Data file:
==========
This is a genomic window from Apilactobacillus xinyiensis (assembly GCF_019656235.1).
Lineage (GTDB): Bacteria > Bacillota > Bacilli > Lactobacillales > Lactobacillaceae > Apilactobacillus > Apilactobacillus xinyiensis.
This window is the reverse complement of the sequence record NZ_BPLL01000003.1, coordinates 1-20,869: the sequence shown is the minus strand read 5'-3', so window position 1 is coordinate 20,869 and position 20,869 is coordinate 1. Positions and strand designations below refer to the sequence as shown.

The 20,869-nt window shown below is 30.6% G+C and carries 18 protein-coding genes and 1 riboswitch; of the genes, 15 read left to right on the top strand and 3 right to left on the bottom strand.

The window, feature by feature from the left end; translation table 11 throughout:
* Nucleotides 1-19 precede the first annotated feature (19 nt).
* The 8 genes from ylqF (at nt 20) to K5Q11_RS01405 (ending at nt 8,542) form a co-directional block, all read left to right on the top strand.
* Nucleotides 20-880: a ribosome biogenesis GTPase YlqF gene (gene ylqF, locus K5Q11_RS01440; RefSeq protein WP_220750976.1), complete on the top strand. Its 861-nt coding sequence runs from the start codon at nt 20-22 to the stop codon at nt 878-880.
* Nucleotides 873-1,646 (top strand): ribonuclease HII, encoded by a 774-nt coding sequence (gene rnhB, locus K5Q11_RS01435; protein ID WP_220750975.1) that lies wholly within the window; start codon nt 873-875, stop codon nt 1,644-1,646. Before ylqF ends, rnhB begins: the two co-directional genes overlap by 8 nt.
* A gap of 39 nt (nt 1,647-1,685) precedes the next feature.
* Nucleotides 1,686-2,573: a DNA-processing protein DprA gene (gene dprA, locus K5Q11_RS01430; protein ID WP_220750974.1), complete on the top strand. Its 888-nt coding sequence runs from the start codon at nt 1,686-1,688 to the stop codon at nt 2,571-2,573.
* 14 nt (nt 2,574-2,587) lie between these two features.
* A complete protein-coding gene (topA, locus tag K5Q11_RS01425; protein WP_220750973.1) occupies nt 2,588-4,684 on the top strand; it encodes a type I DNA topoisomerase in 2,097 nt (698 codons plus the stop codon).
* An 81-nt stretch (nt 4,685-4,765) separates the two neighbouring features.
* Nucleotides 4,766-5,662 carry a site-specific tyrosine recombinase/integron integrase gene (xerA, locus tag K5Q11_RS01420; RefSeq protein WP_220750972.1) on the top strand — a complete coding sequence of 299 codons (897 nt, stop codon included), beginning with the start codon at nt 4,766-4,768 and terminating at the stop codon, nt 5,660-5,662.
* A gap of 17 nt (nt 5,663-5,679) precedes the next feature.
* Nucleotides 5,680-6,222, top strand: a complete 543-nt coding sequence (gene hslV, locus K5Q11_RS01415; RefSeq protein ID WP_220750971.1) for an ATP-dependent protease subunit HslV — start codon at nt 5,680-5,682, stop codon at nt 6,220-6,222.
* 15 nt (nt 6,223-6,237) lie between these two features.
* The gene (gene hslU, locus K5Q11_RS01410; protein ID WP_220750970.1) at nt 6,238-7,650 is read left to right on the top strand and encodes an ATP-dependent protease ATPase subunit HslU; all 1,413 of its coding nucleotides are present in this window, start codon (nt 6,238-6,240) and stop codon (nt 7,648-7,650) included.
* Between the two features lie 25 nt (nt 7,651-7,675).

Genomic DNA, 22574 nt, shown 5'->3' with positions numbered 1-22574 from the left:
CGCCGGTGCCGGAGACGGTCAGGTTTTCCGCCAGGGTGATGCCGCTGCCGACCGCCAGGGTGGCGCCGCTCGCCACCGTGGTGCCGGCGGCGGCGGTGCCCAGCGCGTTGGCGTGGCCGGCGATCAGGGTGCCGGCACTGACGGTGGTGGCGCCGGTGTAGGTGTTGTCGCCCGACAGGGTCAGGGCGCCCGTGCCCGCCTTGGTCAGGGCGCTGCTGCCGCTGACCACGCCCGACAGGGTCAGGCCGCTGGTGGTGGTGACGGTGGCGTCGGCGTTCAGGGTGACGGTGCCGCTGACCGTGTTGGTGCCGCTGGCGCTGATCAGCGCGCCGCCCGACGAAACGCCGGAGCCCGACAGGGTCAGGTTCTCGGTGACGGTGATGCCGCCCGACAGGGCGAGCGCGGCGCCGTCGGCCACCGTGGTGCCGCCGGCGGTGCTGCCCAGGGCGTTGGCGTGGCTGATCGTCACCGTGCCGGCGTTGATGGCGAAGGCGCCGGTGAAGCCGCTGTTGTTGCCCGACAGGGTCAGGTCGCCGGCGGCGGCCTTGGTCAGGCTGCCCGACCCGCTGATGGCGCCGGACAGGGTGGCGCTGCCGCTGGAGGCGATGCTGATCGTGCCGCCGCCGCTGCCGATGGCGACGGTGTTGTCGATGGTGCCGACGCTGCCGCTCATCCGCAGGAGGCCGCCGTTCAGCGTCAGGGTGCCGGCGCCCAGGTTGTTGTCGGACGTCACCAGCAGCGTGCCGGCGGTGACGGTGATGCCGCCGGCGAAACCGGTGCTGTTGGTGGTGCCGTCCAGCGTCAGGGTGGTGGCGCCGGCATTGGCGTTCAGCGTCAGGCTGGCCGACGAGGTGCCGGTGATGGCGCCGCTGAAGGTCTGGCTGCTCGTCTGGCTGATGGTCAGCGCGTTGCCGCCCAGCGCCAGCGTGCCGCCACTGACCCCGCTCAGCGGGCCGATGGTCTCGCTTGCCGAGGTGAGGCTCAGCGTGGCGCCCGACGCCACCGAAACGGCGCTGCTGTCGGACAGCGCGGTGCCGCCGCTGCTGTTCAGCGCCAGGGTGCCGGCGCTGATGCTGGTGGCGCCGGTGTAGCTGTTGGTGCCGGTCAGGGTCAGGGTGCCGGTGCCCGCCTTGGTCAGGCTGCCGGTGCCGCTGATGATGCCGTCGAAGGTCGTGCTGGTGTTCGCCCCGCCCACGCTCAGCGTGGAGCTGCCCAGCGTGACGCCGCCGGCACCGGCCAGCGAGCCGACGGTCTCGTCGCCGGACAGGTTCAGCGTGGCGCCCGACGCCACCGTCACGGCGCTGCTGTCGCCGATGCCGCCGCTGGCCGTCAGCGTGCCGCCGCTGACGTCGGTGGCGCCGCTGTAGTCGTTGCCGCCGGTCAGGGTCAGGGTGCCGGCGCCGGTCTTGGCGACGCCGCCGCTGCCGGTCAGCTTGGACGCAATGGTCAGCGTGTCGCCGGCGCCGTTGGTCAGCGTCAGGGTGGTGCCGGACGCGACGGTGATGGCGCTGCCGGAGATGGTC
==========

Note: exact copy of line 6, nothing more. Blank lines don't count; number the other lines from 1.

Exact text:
* Nucleotides 1-19 precede the first annotated feature (19 nt).